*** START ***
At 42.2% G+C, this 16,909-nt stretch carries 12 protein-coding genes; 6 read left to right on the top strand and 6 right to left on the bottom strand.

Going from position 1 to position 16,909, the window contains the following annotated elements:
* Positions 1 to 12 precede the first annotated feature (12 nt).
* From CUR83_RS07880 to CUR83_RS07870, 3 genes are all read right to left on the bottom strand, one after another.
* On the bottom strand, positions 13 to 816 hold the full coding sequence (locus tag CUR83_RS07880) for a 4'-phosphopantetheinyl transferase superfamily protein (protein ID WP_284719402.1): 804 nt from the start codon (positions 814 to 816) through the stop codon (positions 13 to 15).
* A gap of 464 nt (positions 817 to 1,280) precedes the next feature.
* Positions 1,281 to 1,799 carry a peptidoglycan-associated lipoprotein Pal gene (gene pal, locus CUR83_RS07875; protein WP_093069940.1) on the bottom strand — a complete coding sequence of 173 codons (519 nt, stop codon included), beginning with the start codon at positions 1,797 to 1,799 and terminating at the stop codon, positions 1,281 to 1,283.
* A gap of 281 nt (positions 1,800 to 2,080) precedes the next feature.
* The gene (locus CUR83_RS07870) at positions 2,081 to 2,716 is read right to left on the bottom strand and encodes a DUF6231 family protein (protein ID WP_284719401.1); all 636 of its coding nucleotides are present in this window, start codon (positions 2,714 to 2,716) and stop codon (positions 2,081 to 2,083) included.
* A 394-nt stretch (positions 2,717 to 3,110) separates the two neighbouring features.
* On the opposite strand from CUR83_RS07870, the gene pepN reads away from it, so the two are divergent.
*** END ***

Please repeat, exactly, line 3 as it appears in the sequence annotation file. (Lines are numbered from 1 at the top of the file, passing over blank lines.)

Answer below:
* Positions 1 to 12 precede the first annotated feature (12 nt).